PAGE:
The development of novel foods from Swedish pulses : Raw material composition and processing effects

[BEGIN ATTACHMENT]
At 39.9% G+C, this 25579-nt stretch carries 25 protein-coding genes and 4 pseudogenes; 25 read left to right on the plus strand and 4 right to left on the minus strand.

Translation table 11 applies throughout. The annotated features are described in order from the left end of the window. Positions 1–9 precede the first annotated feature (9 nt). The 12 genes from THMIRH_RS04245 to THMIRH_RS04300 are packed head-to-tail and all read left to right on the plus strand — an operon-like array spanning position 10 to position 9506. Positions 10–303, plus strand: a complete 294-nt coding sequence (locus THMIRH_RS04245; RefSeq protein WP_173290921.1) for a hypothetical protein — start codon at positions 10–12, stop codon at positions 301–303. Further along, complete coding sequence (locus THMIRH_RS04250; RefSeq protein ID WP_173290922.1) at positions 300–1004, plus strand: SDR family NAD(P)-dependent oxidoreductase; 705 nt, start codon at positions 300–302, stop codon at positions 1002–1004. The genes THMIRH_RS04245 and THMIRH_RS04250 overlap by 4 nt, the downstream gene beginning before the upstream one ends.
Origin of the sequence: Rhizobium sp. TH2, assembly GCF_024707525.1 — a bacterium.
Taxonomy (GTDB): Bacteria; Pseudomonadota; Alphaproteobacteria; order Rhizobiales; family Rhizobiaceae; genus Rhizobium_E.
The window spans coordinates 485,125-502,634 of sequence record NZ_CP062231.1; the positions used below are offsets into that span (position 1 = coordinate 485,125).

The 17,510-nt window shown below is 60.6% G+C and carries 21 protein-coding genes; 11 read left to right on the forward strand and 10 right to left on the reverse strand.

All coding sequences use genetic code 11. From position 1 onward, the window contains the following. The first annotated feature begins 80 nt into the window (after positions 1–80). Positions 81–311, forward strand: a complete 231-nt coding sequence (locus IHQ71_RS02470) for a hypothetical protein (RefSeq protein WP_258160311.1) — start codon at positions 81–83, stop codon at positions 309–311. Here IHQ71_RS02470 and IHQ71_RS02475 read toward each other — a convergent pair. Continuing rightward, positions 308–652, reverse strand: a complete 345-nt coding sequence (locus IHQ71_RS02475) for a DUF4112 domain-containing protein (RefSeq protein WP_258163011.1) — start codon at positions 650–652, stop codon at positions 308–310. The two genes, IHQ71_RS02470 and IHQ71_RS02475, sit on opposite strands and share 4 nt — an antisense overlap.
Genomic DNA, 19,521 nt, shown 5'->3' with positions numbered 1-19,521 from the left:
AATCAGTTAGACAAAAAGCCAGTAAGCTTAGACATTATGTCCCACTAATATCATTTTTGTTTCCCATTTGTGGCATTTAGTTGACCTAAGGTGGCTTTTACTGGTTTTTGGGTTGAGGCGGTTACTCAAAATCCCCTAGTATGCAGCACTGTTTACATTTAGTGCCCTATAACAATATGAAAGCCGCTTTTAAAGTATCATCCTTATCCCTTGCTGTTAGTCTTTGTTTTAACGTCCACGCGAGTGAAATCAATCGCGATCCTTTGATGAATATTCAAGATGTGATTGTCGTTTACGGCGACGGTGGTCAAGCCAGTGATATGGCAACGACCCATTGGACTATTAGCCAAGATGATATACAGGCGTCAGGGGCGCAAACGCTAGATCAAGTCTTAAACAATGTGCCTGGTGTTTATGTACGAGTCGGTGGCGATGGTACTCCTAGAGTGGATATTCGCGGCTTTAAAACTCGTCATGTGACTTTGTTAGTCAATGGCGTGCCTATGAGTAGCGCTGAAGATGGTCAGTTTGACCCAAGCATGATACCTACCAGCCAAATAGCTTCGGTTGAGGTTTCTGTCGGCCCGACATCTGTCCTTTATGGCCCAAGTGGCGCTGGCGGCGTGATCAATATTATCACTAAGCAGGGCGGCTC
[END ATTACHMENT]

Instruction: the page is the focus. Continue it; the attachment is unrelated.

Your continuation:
Abstract: A gradual shift towards a healthier and more sustainable diet with a higher quantity of plant-based products is suggested to be one of the most efficient ways to alleviate environmental pressure from the current food system. Pulses could play a crucial role in this shift due to the multi-faceted benefits they have on the environment and human health. This thesis aims to study the suitability of Swedish grown pulses as the raw material for new pulse-based foods and ingredients. Flour from locally grown pulses (yellow peas, grey peas, faba beans, and white beans) prepared using different treatments (boiling, roasting, and germination) were analysed for their functional properties, nutrient content, and volatile compound composition. Protein isolates from locally grown pulses were prepared at a pilot scale using an alkaline extraction method, followed by isoelectric precipitation and were then analysed for proximate composition, thermal properties, and water holding capacity. The suitability of pulse flour in the development of cheese analogues and pulse protein isolates to produce high-moisture meat analogues (HMMA) was examined. The results showed that the functional properties and nutrient content of flour from pulses were significantly affected by treatments prior to milling. Different treatments also affected the volatile compound profile of pulse flour to varying degrees. Plant-based cheese analogues with a firm and sliceable texture were successfully prepared using flour from boiled and roasted yellow peas and faba beans. The pulse-based cheese analogues could be categorised as functional foods owing to the high content of dietary fibre (7-8 g/100 g). Moreover, meat analogues can be produced using protein isolates from yellow peas and faba beans using high-moisture extrusion cooking. The target moisture content and extrusion temperature needed to be adjusted depending on the botanical origin of the protein isolate. Pulse-based cheese and meat analogues made from locally sourced materials could be utilised to increase the consumption of pulses in Sweden, which is currently very low.